The DOE rule changes the definition of a showerhead, essentially allowing different components within the device to count as individual fixtures, sidestepping requirements that allow no more than 2.5 gallons to flow through per minute.
The measures were both widely opposed by green groups and consumer groups, who say consumers would use more energy and water by switching to the new products, wasting both resources and money.
“There is absolutely no need to change current showerhead standards,” David Friedman, vice president of advocacy at Consumer Reports and a former DOE official during the Obama administration, said when the rule was first proposed.
“Thanks to the standards, consumers have access to showerheads that not only score well on [Consumer Reports] tests and achieve high levels of customer satisfaction, but also save consumers money by reducing energy and water consumption,” Friedman added.
You may remember President TrumpDonald TrumpHogan on Republicans who won’t accept election result: ‘They are out of runway’ Biden rips Trump’s refusal to concede after Electoral College vote Top GOP senators acknowledge Biden as president-elect after Electoral College vote MORE has a bit of a fixation on fixtures…
“Showerheads — you take a shower, the water doesn’t come out. You want to wash your hands, the water doesn’t come out. So what do you do? You just stand there longer or you take a shower longer? Because my hair — I don’t know about you, but it has to be perfect. Perfect,” Trump said to laughter at an event in July on rolling back regulations.
Spin cycle… The DOE rule was joined by another that allows a new class of products to meet lower standards if they wash and dry in under 45 minutes. The new washer and dryer rule sidesteps existing efficiency regulations for washing machines and dryers — many of which come with a quick-wash cycle — that manufacturers are already meeting.
Secretary of Energy Dan Brouillette said both rules showed the department’s “commitment to reducing regulatory burdens and safeguarding consumer choice.”
“With these rule changes, Americans can choose products that are best suited to meet their individual needs and the needs of their families,” he said in a release.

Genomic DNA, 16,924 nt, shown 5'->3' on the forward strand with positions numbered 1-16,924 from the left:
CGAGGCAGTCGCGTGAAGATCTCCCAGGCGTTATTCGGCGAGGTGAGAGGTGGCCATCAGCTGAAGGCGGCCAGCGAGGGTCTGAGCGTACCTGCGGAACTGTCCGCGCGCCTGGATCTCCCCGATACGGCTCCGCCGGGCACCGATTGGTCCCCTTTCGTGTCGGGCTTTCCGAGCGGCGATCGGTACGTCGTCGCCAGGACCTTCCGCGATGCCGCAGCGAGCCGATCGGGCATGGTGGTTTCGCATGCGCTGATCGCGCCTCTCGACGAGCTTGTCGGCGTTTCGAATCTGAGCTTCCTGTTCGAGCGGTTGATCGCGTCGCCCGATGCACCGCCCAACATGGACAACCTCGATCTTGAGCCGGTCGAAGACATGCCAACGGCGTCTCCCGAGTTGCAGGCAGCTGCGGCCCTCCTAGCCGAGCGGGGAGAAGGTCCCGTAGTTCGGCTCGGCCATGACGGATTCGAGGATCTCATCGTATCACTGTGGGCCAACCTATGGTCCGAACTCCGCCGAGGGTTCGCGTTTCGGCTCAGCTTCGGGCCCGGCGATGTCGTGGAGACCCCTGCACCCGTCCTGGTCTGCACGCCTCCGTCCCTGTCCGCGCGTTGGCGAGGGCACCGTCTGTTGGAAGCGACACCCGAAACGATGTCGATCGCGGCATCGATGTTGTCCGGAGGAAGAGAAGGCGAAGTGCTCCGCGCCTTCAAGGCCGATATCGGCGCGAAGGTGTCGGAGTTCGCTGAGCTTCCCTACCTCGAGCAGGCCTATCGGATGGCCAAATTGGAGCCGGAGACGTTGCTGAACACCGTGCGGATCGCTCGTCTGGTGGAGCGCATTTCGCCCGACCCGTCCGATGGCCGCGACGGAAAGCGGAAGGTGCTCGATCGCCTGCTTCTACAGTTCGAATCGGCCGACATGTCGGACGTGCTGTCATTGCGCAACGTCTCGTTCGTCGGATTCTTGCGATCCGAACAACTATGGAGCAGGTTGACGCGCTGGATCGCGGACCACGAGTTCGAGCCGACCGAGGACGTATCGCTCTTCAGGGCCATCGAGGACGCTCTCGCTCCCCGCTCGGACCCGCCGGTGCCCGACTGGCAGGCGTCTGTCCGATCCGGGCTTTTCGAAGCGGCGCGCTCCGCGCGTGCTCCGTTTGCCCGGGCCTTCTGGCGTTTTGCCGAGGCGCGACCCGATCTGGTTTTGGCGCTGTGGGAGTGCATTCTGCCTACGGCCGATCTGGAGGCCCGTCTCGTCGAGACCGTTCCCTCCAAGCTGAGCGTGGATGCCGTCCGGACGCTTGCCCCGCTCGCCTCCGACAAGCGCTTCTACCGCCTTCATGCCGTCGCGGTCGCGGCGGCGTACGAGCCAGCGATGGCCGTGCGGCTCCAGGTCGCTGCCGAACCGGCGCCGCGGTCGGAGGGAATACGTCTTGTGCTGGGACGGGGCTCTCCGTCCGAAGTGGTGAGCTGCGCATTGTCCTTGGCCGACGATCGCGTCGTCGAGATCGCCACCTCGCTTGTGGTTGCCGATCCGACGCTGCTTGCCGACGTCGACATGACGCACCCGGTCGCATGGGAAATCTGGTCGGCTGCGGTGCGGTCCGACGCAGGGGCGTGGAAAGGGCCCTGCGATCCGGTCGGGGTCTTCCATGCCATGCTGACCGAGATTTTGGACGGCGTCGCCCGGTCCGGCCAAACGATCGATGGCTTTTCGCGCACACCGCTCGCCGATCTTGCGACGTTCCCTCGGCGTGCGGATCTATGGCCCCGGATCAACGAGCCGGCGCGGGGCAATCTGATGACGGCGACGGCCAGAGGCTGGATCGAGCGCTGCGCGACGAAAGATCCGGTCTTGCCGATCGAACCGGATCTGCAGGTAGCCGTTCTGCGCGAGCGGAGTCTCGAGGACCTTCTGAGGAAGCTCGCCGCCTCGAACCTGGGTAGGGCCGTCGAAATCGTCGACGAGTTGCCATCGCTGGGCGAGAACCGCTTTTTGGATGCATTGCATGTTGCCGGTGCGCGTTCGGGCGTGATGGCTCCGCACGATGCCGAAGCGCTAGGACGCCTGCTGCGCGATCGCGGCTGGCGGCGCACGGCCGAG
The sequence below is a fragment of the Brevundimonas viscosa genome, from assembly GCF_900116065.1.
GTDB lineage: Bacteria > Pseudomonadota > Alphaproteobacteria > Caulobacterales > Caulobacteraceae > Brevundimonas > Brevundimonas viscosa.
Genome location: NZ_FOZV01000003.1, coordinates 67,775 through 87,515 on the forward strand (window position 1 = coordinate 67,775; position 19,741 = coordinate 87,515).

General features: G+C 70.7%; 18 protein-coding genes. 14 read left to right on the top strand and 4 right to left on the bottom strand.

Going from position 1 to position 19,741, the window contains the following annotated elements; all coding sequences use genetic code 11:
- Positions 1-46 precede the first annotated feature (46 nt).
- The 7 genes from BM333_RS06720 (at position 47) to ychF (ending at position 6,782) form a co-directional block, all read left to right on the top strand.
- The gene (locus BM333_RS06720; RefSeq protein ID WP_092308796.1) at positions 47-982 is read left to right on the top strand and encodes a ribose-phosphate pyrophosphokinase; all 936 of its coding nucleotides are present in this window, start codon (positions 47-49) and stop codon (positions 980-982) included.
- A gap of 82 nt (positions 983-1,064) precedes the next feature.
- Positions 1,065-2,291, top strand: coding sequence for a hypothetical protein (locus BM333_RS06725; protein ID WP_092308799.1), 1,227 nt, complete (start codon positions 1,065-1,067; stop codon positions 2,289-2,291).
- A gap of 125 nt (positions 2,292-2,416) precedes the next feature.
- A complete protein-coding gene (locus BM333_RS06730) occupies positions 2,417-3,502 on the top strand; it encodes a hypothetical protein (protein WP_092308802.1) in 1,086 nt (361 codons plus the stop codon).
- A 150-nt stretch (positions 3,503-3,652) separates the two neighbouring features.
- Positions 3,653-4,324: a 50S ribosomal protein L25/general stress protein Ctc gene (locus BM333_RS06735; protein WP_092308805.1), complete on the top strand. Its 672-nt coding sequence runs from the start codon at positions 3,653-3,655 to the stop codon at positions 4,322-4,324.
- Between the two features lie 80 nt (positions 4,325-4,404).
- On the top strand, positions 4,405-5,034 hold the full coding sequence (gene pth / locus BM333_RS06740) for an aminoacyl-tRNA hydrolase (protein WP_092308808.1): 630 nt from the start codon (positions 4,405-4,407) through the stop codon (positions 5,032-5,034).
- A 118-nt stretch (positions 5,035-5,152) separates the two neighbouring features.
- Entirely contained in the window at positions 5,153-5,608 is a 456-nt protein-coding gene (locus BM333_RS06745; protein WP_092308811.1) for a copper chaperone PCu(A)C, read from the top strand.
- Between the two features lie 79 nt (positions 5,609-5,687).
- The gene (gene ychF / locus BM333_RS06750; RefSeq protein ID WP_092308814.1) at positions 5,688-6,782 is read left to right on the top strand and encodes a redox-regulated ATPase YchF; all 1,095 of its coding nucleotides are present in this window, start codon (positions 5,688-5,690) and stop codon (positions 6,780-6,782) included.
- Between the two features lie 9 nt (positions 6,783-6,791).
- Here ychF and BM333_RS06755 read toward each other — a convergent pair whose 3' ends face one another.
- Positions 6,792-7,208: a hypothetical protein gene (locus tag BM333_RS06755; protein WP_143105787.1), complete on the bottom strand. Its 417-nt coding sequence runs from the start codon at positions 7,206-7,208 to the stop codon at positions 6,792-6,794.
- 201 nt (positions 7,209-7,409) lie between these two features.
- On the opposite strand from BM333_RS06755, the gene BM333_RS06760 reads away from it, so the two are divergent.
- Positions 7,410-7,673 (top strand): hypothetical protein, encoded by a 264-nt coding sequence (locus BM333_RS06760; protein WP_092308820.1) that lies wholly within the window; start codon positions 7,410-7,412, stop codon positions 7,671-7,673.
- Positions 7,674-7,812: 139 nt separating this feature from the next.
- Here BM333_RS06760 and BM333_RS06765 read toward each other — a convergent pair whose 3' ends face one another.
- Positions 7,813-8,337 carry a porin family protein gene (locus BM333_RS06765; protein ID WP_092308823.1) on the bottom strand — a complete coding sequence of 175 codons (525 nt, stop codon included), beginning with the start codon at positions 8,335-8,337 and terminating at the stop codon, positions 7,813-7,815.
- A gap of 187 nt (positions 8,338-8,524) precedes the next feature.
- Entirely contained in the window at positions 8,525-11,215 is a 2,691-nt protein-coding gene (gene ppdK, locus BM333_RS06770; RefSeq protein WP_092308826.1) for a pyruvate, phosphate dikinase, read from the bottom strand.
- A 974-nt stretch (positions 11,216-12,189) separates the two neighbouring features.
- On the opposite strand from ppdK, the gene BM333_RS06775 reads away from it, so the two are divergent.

In the washer and dryer rule in particular the agency stressed the value in the time consumers would save with the shorter cycles.
Green groups see it as waste of resources and money.
“It’s ridiculous for the Department of Energy to call these ‘quality of life’ improvements when they’ll actually harm America’s quality of life by needlessly increasing consumer water and energy bills and climate-warming carbon pollution while exacerbating water shortages,” the Natural Resources Defense Council said in a Tuesday statement.
Read about the endangered species rollback here and the energy efficiency rollbacks here.
NOT A ROLLBACK, BUT NOT A ROLL FORWARD EITHER: The Trump administration on Tuesday declined to give the monarch butterfly protections for threatened species for now, but left the door open for protections in the future.
The Fish and Wildlife Service determined that adding the butterfly to the list of threatened and endangered species was “warranted” but that it is unable to do so because it needs to devote its resources to higher-priority species.
The agency determined that 161 species that are on the waiting list for protections, or 64 percent of species on the list, are a higher priority than the monarch.
Read more on the monarch here.